Healthy Friday: Lower cancer incidence in clean-living Amish

Cancer researchers from Ohio State University were convinced they’d find a high incidence of cancer when they began studying a community of Amish living in Ohio, because Amish religious beliefs and traditions limit contact with mainstream society, and intermarriage in this small population could increase the incidence of cancer-related gene mutations.

Instead, they found just the opposite, said Dr. Judith Westman, division director of Human Genetics at The Ohio State University Comprehensive Cancer Center (OSUCCC-James).

Westman, fully expected to find some genetic links to cancer within the 92 families she studied.

But in a paper recently published in the journal Cancer Causes & Control, the researchers revealed that they found no such markers and instead are left wondering whether the Amish have genetic differences that protect them from cancer.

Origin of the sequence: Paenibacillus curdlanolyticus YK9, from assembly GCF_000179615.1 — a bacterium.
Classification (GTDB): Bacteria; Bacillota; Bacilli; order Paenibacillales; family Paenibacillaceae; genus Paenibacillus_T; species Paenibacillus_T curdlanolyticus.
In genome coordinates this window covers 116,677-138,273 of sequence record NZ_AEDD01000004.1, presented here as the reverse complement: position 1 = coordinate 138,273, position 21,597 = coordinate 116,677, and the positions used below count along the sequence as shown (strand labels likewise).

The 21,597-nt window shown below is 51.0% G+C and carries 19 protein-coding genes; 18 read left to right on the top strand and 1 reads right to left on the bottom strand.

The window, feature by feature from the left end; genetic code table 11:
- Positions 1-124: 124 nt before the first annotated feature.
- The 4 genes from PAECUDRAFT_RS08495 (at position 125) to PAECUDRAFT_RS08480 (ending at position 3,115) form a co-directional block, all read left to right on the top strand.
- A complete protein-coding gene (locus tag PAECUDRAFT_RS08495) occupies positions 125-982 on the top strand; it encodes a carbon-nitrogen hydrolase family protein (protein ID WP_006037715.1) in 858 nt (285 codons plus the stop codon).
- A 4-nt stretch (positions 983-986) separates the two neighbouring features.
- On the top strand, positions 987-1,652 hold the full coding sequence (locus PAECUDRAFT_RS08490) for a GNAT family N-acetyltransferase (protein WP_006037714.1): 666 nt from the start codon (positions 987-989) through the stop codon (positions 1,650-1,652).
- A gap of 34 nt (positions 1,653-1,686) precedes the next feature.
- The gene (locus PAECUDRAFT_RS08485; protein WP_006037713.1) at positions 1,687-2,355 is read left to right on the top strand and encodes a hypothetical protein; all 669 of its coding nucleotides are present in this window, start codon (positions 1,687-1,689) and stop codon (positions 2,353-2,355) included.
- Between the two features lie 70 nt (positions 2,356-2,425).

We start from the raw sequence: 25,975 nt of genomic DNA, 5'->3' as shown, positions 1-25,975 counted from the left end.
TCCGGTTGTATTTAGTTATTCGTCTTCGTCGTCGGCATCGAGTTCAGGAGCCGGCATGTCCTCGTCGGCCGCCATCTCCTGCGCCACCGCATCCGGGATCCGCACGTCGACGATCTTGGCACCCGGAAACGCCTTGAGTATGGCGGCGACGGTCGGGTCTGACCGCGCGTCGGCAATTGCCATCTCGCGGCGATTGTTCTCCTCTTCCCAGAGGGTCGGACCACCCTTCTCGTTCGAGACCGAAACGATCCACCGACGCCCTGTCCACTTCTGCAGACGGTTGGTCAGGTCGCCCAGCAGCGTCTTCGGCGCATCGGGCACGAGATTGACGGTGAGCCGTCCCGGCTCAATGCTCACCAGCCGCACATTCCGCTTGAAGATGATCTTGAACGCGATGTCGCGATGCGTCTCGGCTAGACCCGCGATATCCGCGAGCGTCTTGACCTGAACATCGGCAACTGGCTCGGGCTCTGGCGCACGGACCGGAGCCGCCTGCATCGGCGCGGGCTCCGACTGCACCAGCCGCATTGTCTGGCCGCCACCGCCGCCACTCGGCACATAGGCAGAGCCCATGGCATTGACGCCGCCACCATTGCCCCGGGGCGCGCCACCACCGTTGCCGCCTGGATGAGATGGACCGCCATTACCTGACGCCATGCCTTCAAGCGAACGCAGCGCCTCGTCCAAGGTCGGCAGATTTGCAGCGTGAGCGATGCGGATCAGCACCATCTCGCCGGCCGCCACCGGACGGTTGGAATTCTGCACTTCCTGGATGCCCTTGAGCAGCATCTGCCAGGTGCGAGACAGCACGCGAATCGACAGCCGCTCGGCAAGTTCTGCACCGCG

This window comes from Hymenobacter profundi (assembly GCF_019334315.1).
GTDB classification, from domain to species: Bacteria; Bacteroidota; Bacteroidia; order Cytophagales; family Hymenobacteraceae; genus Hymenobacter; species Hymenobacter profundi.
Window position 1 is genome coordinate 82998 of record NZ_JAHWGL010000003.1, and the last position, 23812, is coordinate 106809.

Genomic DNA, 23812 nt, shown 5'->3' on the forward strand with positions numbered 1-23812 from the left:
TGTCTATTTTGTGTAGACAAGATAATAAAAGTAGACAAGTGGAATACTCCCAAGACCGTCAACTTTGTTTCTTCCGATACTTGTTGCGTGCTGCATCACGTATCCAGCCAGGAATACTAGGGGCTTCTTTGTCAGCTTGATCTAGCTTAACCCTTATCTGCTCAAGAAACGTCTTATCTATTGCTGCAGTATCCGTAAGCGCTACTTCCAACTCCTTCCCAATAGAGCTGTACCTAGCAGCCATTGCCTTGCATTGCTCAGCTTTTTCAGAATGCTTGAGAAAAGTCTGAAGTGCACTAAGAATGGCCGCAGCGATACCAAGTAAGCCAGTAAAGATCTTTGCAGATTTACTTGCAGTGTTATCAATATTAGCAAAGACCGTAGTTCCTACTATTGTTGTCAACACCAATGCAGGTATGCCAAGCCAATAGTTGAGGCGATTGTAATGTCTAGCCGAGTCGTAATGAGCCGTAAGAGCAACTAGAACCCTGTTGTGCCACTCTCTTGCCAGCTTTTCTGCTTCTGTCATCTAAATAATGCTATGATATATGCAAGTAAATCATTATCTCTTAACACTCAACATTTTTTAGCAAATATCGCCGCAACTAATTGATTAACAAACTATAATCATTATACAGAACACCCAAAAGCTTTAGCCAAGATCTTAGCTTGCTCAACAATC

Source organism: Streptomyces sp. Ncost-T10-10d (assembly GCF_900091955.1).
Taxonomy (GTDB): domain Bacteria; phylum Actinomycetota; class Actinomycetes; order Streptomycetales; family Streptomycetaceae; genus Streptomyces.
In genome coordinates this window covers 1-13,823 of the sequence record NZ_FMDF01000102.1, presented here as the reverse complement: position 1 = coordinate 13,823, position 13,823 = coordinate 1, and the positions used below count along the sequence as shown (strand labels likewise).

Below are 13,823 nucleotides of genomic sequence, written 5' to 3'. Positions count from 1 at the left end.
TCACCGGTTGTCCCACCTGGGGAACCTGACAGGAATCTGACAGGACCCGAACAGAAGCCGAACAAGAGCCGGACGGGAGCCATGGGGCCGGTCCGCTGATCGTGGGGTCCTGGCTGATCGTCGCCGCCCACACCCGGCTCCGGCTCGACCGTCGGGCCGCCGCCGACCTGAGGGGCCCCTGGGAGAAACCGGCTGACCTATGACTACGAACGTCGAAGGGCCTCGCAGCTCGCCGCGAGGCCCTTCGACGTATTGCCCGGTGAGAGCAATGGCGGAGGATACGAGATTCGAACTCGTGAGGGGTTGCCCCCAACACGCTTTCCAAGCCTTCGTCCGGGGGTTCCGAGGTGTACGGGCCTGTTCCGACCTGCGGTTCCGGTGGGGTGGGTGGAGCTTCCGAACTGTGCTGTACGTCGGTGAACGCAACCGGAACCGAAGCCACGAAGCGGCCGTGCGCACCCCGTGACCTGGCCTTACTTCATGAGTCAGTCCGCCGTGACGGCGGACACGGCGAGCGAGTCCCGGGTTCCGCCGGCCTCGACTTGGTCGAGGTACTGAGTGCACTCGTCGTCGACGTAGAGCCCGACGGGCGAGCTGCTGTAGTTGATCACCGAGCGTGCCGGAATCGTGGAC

The Amish probably have protection against many cancers

“The Amish are at an increased risk for a number of genetic disorders but they probably have protection against many types of cancer both through their lifestyle – there is very little tobacco or alcohol use and limited sexual partners – and through genes that may reduce their susceptibility to cancer,” said Westman.

Even skin cancer rates are lower for Amish, despite the fact that many Amish make their living working outdoors where they are exposed to sunlight and UV rays.

They eat food that they grow or raise and rarely consume processed foods. They tend to get more physical activity, and even though they sometimes are overweight, obesity is rare.

They employ time-tested, organic methods that provide them with healthy fruits, vegetables, milk, meat, and other untainted foods that most people never have access to.

They live in rural areas and have less exposure to pollutants than people who live in cities.

Then there are the genetic mysteries that might contribute to lower cancer incidence.

That’s something Westman and others would love to know more about, but “it is a statistical genetic nightmare”.

WATCH: Cleaner living – Healthier lives

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